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2996 Bloggers remember those that lost their lives in 9-11

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katym Donating Member (136 posts) Send PM | Profile | Ignore Sun Aug-20-06 12:27 PM
Original message
2996 Bloggers remember those that lost their lives in 9-11
Edited on Sun Aug-20-06 12:27 PM by katym
I stumbled across this on Newsvine, and am now posting it here and on my xanga.

"The idea is simple but powerful: have a special tribute for each victim of 9-11"

Each of the 2,996 victimes of 9-11 is given to a blogger - that blogger must take it upon themselves to find out about their victim, and on the anniversary of their death, all 2,996 bloggers will post about a tribute to their individual.

This is to remember those that lost their lives, not to remember those that murdered them.

A call to DUers: Even if I am just a mediocre lurker, this is something anyone with 10 minutes of time can do. They still need 900 bloggers - please take part:

Please bear with me: my keyboard isnt allowing me to use forward slashes right now: (forwardslash)db911
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democraticinsurgent Donating Member (1000+ posts) Send PM | Profile | Ignore Sun Aug-20-06 03:44 PM
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1. Link doesn't work
domain itself is not working...i'm interested, though if you can direct me.


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Make7 Donating Member (1000+ posts) Send PM | Profile | Ignore Mon Aug-21-06 05:31 PM
Response to Original message
2. Working link to 'The 2,996 Project'.
The 2,996 Project

The idea is simple, but powerful: have a special tribute for each victim of 9/11, with each tribute being created by a different blogger. We started 2,996 Project to coordinate the creation of the tributes, and that's what this site is all about. Here you can sign up to make a tribute yourself, on your blog (we'll randomly assign a victim to you). You can also browse or search through either the victims that have already been assigned, or those that have not -- and you can get pointers to more information on all of them.

A message from the guy who started it all...

For each of us something different about 9/11 brought the tragedy into focus. For me it was the sympathy and grief that poured in from overseas.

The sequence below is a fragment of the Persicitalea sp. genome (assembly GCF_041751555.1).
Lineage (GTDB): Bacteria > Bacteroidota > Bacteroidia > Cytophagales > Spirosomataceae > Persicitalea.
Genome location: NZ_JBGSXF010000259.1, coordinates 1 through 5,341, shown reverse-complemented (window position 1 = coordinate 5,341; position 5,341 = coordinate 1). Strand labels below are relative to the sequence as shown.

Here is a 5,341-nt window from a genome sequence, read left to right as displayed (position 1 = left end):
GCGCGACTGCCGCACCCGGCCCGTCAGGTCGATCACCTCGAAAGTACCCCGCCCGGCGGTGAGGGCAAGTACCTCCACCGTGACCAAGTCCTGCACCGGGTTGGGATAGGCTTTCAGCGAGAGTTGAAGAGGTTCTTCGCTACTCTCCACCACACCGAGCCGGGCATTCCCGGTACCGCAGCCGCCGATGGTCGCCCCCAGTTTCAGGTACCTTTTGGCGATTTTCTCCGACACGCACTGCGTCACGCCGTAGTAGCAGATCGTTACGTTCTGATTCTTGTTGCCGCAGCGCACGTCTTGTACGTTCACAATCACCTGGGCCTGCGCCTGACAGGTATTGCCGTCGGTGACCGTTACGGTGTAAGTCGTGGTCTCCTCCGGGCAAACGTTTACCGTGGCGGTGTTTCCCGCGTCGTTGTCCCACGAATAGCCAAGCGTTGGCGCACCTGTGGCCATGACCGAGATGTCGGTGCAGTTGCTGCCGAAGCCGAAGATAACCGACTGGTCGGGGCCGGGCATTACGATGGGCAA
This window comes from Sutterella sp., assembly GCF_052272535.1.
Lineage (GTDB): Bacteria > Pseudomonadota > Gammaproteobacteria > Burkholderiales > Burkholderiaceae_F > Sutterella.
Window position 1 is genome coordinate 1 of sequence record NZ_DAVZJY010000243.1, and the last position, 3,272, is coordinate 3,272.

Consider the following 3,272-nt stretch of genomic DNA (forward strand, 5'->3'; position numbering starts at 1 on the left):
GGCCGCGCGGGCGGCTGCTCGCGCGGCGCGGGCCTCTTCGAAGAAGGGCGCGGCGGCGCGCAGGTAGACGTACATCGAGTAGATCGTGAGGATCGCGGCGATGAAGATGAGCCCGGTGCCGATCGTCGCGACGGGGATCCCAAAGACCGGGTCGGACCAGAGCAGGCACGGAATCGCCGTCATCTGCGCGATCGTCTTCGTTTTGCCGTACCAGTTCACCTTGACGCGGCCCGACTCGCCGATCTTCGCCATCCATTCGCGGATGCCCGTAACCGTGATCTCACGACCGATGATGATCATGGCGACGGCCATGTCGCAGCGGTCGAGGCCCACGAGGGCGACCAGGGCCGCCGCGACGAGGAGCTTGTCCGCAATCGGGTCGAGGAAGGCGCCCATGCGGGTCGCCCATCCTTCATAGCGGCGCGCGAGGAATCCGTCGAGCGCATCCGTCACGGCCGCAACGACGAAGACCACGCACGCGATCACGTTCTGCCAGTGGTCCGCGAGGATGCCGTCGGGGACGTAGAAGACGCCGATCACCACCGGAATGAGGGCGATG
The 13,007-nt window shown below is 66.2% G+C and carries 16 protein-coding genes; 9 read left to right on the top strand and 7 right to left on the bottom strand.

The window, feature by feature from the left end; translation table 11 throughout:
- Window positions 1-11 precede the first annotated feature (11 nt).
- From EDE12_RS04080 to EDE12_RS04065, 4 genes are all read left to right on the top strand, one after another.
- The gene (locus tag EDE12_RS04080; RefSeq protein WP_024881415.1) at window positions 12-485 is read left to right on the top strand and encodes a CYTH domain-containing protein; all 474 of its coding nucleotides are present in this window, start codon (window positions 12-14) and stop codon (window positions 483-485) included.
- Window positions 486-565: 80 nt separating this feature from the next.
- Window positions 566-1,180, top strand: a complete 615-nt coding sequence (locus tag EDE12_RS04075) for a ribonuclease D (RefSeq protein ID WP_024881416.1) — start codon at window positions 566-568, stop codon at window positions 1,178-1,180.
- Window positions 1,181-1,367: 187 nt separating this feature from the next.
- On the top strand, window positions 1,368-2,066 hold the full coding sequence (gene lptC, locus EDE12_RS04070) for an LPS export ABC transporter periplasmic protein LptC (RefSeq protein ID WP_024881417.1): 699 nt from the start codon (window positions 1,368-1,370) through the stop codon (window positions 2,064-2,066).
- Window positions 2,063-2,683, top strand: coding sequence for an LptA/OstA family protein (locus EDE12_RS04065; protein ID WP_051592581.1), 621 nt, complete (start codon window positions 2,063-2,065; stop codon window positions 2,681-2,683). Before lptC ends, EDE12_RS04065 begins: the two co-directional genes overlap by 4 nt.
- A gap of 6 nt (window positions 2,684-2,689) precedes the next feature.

I remember a story on CNN that showed a Volkswagen Plant in Germany, where each employee brought a candle and placed it in the factory's entryway. I was staggered at the scenes of foreigners openly weeping. The closing visual of thousands of candles burning on the marble floor left me speechless.

The first tears I shed for 9/11 were as I watched the changing of the guard at Buckingham Palace later that evening. That night the Queen had the Royal Guard play the Star Spangled Banner instead of England's Anthem -- a huge crowd of expatriates and British wept outside the gates. That tribute -- a national leader, even if for just a moment, diminishing their own national identity as a show of sympathy -- was one of the bravest and most touching political acts I have witnessed. And I remember wondering, if the situation were reversed, if we would have the courage to do the same.

Organizing this tribute has brought home to me, again, that these attacks, these pointless deaths, went far beyond merely a national tragedy. I have now personally signed up almost 400 bloggers. And as of this moment those 400 represent ten countries aside from the U.S. I have multiple participants from Germany, Spain, the U.K., Canada and Australia, plus one each from Portugal, Belgium, India and South Africa -- and I know for a fact that I'm forgetting some others.

In fact some of the most passionate pleas to join 2,996 have come from overseas -- people who weren't sure if their remembrances of that day would be suitable.

We in the U.S. often have a myopic view of the world and our place in it. But it would do us well to remember that we have family everywhere in the world, even though they may salute a different flag.

D. C. Roe
June 20, 2006

- Make7
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